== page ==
Eye of the Storm

Years of planning and preparation positioned Mylan facility to weather devastating Hurricane Maria

Follow the bulldozer.

That's essentially how Frank Rodriguez got to work after Hurricane Maria.

Rodriguez was trying to get to Mylan's pharmaceutical manufacturing facility in Caguas, Puerto Rico. But the worst hurricane to hit the island in decades had made the 19-mile (31 km) journey south of San Juan nearly impossible.

Maria's 150-mile-an-hour (241 km) winds seemed to destroy just about everything on the island. Power and communications were out. Roads and bridges were in shambles and trees and utility poles were scattered like toothpicks spilled from an open box.

Rodriguez, Mylan's head of site operations in Puerto Rico, had already checked that his family was safe and was now worried about his employees and the plant they operate. He couldn't reach the crew at the facility and feared the worst as he followed the bulldozer that was methodically clearing debris from the roadway.

Eventually the production facility came into view. Rodriguez couldn't quite believe what he saw. Despite the devastation all around, the building looked virtually untouched. The wind had knocked over a truck in the parking lot and tossed a large dumpster through the perimeter fence, but there was no visible damage to the facility.

Mylan's Caguas facility had survived the storm.

"A small part of the roof peeled back and some things inside got a little wet, but there wasn't too much damage," Rodriguez reports. "We were ready to resume operations in a couple of weeks."

15-year effort
While Rodriguez was surprised, the facility's good condition was no accident. It was the result of 15 years of improvement, Mylan's commitment to keeping its facilities resilient and FM Global's continuous efforts to understand what it takes to withstand hurricane-force winds.

"Several of the pharmaceuticals we produce in Puerto Rico are life-saving products," explains Dale Stemple, Mylan's head of environmental health & safety, North America & Europe. "When you have facilities in places that are exposed to natural hazards, keeping those facilities resilient is part of doing business. We must be able to continue to deliver products to the people who depend on us. That's what makes FM Global such a great partner because we both have the same risk management philosophy."

The FM Global and Mylan partnership began in 2002. FM Global recognized that it had significant wind exposure in Puerto Rico and launched a major initiative in the early 2000s to fortify its clients on the island. FM Global's research showed that the Caguas facility could only sustain winds up to 100 miles per hour (160 km), the strength of a Category 2 hurricane. By 2009, Mylan's Puerto Rico plant had been fortified to sustain winds of 140 miles per hour (225 km), the strength of a Category 4.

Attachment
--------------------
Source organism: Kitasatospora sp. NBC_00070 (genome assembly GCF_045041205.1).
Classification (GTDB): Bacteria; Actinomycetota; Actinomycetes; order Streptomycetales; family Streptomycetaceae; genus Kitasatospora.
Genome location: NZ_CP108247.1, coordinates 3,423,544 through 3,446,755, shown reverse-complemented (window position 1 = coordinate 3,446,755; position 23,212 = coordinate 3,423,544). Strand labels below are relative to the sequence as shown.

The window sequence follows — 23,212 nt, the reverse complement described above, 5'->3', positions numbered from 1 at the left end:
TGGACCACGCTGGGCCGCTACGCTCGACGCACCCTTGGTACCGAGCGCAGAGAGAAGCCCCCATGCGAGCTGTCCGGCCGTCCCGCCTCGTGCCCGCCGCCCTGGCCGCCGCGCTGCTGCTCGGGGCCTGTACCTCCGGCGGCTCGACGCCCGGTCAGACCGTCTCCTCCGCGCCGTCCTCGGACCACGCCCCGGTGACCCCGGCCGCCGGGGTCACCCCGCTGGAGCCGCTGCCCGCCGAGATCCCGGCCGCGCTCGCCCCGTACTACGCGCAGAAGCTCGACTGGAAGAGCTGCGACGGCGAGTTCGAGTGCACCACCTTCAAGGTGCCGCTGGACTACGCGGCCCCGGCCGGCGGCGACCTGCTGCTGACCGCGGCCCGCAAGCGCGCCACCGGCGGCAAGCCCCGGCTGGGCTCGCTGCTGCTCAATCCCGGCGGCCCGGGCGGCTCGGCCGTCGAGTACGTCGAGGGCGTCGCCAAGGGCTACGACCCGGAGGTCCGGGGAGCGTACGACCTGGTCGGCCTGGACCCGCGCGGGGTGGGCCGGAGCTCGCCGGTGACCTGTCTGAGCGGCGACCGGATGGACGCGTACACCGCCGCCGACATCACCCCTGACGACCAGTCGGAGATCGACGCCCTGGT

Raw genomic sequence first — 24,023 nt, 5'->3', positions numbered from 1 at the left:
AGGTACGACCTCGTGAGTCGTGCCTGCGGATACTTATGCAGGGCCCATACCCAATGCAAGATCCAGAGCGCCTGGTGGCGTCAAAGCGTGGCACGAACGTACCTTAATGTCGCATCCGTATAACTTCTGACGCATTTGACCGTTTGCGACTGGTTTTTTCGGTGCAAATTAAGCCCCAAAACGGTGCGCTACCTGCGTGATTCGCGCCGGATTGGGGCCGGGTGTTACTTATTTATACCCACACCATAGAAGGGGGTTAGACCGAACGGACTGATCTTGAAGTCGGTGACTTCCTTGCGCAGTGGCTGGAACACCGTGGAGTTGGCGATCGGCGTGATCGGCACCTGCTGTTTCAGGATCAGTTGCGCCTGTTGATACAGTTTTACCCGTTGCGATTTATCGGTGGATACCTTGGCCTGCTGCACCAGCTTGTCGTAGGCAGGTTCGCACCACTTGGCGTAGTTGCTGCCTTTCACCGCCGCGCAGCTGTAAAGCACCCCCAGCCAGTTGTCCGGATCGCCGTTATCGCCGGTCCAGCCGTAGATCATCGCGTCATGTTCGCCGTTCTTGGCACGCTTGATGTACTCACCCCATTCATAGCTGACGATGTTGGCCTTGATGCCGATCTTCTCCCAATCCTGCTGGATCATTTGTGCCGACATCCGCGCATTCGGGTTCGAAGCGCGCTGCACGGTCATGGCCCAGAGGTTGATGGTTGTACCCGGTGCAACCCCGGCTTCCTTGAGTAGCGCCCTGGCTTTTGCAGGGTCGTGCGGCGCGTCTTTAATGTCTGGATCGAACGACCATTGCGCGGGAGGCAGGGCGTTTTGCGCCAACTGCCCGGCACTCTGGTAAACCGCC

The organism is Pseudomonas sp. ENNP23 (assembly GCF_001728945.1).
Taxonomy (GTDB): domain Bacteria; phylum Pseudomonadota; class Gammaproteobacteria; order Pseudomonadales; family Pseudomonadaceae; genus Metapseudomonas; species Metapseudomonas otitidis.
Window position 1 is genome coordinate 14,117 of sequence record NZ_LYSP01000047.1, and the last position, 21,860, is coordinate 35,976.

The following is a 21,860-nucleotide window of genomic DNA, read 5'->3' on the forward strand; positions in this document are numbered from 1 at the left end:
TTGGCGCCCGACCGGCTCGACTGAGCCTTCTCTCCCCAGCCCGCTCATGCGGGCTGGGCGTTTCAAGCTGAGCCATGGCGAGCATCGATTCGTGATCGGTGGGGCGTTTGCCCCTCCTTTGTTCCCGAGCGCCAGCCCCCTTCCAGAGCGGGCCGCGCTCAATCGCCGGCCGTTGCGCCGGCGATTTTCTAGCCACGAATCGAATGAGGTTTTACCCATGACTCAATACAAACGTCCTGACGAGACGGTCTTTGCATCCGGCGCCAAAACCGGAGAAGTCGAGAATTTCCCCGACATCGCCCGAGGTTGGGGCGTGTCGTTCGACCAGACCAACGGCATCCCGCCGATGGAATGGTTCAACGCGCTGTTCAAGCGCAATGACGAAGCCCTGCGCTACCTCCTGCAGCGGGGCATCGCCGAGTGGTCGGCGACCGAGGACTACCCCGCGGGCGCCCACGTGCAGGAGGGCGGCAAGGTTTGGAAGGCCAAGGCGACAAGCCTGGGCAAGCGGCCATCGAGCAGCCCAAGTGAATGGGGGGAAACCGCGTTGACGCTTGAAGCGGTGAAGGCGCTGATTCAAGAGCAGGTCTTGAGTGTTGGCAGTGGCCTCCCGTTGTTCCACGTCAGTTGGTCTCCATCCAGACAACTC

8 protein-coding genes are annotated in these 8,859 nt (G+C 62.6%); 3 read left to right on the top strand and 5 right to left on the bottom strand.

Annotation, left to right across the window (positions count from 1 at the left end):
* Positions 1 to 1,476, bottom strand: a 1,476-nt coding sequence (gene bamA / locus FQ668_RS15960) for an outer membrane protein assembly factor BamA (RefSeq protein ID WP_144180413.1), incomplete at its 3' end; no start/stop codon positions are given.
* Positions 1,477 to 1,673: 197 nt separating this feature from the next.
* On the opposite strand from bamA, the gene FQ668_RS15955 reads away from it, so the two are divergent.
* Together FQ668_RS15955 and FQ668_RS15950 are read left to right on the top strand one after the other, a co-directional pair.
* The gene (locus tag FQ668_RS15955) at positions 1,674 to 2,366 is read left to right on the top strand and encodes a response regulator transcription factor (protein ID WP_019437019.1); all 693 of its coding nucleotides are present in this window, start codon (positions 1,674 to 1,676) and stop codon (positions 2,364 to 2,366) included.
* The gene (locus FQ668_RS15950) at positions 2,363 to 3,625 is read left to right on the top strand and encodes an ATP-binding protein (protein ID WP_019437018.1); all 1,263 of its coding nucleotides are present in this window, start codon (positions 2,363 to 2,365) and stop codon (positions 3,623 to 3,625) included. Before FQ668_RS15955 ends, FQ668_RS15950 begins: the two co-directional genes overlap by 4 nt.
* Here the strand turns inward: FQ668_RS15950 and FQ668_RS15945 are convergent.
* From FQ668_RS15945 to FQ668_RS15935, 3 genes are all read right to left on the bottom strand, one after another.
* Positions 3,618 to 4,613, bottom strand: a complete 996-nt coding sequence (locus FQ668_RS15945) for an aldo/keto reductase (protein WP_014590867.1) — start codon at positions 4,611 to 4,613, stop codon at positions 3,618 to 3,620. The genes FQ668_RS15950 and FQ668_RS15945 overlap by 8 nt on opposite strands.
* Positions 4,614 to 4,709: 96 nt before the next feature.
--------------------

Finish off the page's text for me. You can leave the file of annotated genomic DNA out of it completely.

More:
Fasteners and more fasteners
"We joke around here that we really don't have a roof anymore," Stemple says. "It's really just a bunch of fasteners at this point."

But the storm-hardening work didn't stop there. As FM Global continued to study the destructive power of hurricanes, it determined that even the 140-mile-per-hour (225 km) level was not enough. It recommended that Mylan do additional work, so the facility could survive even higher winds, like those from Hurricane Maria.

"It can be frustrating for clients because they do everything we recommend and then as we learn more and get smarter, we ask them to take even more action," says FM Global's Matt Tomasheski, assistant vice president and senior account engineer. "But Mylan understands that and did everything it needed to increase the resilience of the facility. Surviving a hurricane like Maria means it was all worth it."

Mylan's storm-hardening efforts went well beyond the roof. It limited roof-mounted equipment and fortified the equipment that couldn't be moved off the roof. As it expanded and renovated the facility, Mylan followed FM Global's latest recommendations for wall construction, dock doors and windows. It reinforced its sprinkler system and added natural gas shutoffs to limit fire exposure in the aftermath of hurricanes and earthquakes.

"It took a lot of dedication from the whole team, but it was well worth it," says FM Global's Diana Van Meter, assistant vice president, senior account manager. "Mylan is very committed to protecting its properties against risks, including threats from weather. They worked hard to make Caguas a well-protected facility, and it proved to be just that."

Mylan was not alone in facing significant wind exposure on the island. While direct hits like that delivered by Maria are rare, the island is impacted by tropical storms and hurricanes almost every hurricane season. Just two weeks before Maria, Hurricane Irma skirted the island before doing significant damage in the state of Florida.

"We get a lot of practice with our emergency plan," Rodriguez adds.